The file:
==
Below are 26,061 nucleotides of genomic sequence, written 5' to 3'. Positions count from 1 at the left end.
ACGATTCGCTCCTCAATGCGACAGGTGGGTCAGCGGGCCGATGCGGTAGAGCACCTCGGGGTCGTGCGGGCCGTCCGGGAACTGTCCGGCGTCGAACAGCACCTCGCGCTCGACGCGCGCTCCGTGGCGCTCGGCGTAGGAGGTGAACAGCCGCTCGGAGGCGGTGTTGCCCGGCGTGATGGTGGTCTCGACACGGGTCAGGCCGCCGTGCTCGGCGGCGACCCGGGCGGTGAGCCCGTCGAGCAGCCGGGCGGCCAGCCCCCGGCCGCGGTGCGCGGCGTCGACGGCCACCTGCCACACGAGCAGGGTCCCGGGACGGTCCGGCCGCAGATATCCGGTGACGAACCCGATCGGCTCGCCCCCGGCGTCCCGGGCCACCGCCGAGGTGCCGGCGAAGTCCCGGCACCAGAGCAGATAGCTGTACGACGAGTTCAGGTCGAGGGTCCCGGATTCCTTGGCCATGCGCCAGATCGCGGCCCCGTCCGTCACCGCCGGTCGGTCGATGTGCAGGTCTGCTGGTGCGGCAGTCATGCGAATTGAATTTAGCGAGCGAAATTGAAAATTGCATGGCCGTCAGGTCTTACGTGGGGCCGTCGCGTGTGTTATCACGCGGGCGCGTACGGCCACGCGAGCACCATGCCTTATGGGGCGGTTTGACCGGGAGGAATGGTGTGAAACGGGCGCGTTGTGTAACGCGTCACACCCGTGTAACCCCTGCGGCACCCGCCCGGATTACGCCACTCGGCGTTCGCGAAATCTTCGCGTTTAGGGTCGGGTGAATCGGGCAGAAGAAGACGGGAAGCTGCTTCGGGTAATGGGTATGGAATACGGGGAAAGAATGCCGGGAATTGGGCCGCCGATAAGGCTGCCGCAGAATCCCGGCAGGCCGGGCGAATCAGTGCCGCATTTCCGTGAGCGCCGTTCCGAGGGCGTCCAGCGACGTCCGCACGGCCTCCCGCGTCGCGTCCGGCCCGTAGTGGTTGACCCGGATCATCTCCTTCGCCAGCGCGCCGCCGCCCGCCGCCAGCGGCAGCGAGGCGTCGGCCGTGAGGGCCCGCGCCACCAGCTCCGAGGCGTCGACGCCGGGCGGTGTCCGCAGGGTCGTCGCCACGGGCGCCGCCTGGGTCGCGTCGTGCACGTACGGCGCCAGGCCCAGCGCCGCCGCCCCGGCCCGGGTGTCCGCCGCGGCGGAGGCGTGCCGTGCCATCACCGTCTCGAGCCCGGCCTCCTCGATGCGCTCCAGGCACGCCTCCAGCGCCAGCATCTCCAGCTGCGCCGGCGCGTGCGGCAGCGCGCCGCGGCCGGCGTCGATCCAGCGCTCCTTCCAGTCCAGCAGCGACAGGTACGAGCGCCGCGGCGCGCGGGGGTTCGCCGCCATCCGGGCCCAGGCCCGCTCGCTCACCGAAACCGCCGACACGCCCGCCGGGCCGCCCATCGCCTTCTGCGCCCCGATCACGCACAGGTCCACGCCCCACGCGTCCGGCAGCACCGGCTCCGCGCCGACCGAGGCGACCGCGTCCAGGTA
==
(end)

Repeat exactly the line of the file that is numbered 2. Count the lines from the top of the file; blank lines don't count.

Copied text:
ACGATTCGCTCCTCAATGCGACAGGTGGGTCAGCGGGCCGATGCGGTAGAGCACCTCGGGGTCGTGCGGGCCGTCCGGGAACTGTCCGGCGTCGAACAGCACCTCGCGCTCGACGCGCGCTCCGTGGCGCTCGGCGTAGGAGGTGAACAGCCGCTCGGAGGCGGTGTTGCCCGGCGTGATGGTGGTCTCGACACGGGTCAGGCCGCCGTGCTCGGCGGCGACCCGGGCGGTGAGCCCGTCGAGCAGCCGGGCGGCCAGCCCCCGGCCGCGGTGCGCGGCGTCGACGGCCACCTGCCACACGAGCAGGGTCCCGGGACGGTCCGGCCGCAGATATCCGGTGACGAACCCGATCGGCTCGCCCCCGGCGTCCCGGGCCACCGCCGAGGTGCCGGCGAAGTCCCGGCACCAGAGCAGATAGCTGTACGACGAGTTCAGGTCGAGGGTCCCGGATTCCTTGGCCATGCGCCAGATCGCGGCCCCGTCCGTCACCGCCGGTCGGTCGATGTGCAGGTCTGCTGGTGCGGCAGTCATGCGAATTGAATTTAGCGAGCGAAATTGAAAATTGCATGGCCGTCAGGTCTTACGTGGGGCCGTCGCGTGTGTTATCACGCGGGCGCGTACGGCCACGCGAGCACCATGCCTTATGGGGCGGTTTGACCGGGAGGAATGGTGTGAAACGGGCGCGTTGTGTAACGCGTCACACCCGTGTAACCCCTGCGGCACCCGCCCGGATTACGCCACTCGGCGTTCGCGAAATCTTCGCGTTTAGGGTCGGGTGAATCGGGCAGAAGAAGACGGGAAGCTGCTTCGGGTAATGGGTATGGAATACGGGGAAAGAATGCCGGGAATTGGGCCGCCGATAAGGCTGCCGCAGAATCCCGGCAGGCCGGGCGAATCAGTGCCGCATTTCCGTGAGCGCCGTTCCGAGGGCGTCCAGCGACGTCCGCACGGCCTCCCGCGTCGCGTCCGGCCCGTAGTGGTTGACCCGGATCATCTCCTTCGCCAGCGCGCCGCCGCCCGCCGCCAGCGGCAGCGAGGCGTCGGCCGTGAGGGCCCGCGCCACCAGCTCCGAGGCGTCGACGCCGGGCGGTGTCCGCAGGGTCGTCGCCACGGGCGCCGCCTGGGTCGCGTCGTGCACGTACGGCGCCAGGCCCAGCGCCGCCGCCCCGGCCCGGGTGTCCGCCGCGGCGGAGGCGTGCCGTGCCATCACCGTCTCGAGCCCGGCCTCCTCGATGCGCTCCAGGCACGCCTCCAGCGCCAGCATCTCCAGCTGCGCCGGCGCGTGCGGCAGCGCGCCGCGGCCGGCGTCGATCCAGCGCTCCTTCCAGTCCAGCAGCGACAGGTACGAGCGCCGCGGCGCGCGGGGGTTCGCCGCCATCCGGGCCCAGGCCCGCTCGCTCACCGAAACCGCCGACACGCCCGCCGGGCCGCCCATCGCCTTCTGCGCCCCGATCACGCACAGGTCCACGCCCCACGCGTCCGGCAGCACCGGCTCCGCGCCGACCGAGGCGACCGCGTCCAGGTA